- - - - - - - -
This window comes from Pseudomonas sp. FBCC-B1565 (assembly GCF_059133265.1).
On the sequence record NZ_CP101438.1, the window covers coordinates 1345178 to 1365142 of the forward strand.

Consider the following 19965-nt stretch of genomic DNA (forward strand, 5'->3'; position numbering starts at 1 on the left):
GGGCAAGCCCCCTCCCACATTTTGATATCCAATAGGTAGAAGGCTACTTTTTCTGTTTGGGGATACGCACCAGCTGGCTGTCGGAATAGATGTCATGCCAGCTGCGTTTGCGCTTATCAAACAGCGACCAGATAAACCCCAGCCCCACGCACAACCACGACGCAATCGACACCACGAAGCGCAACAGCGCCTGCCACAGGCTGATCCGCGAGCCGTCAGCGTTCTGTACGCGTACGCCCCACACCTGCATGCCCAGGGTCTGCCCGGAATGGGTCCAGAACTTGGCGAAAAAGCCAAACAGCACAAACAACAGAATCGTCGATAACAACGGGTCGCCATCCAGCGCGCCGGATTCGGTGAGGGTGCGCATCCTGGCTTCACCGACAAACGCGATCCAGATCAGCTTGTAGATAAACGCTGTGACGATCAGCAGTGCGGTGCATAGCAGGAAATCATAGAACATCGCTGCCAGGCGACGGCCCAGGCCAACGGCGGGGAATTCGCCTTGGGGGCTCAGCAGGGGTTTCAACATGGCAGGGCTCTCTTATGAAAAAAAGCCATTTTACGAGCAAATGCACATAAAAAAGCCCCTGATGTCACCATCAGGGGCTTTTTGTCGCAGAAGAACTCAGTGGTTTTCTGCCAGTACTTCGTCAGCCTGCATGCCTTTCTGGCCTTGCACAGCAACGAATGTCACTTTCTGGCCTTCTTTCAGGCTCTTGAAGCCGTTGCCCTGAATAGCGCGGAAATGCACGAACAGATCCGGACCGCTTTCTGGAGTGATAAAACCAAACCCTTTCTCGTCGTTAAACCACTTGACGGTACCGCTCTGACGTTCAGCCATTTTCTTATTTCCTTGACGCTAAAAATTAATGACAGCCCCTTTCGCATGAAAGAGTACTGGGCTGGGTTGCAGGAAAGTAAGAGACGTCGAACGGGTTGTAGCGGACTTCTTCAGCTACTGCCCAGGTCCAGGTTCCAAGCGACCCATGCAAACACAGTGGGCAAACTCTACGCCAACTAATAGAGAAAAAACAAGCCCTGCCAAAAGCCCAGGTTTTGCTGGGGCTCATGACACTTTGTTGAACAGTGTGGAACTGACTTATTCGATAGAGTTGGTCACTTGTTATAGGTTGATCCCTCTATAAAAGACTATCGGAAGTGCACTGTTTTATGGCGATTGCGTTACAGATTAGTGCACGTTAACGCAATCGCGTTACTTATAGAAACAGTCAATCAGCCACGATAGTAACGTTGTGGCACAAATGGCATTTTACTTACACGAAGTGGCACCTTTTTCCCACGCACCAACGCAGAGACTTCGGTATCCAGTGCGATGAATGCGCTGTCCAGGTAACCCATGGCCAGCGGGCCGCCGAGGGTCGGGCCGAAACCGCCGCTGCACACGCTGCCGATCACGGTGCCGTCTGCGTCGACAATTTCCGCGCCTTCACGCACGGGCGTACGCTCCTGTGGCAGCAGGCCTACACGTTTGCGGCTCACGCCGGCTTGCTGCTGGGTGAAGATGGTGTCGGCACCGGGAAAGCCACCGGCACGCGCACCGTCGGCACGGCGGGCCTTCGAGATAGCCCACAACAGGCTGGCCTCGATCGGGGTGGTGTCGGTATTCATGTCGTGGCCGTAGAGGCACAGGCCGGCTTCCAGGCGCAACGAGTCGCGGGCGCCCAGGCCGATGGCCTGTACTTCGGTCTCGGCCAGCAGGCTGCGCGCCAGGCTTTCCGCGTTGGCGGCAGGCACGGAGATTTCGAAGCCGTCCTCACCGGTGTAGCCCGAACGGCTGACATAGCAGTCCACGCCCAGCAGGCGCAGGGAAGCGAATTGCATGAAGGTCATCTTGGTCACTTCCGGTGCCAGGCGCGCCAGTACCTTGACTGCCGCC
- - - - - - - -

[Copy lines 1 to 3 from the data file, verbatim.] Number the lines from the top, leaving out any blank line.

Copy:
This window comes from Pseudomonas sp. FBCC-B1565 (assembly GCF_059133265.1).
On the sequence record NZ_CP101438.1, the window covers coordinates 1345178 to 1365142 of the forward strand.

Consider the following 19965-nt stretch of genomic DNA (forward strand, 5'->3'; position numbering starts at 1 on the left):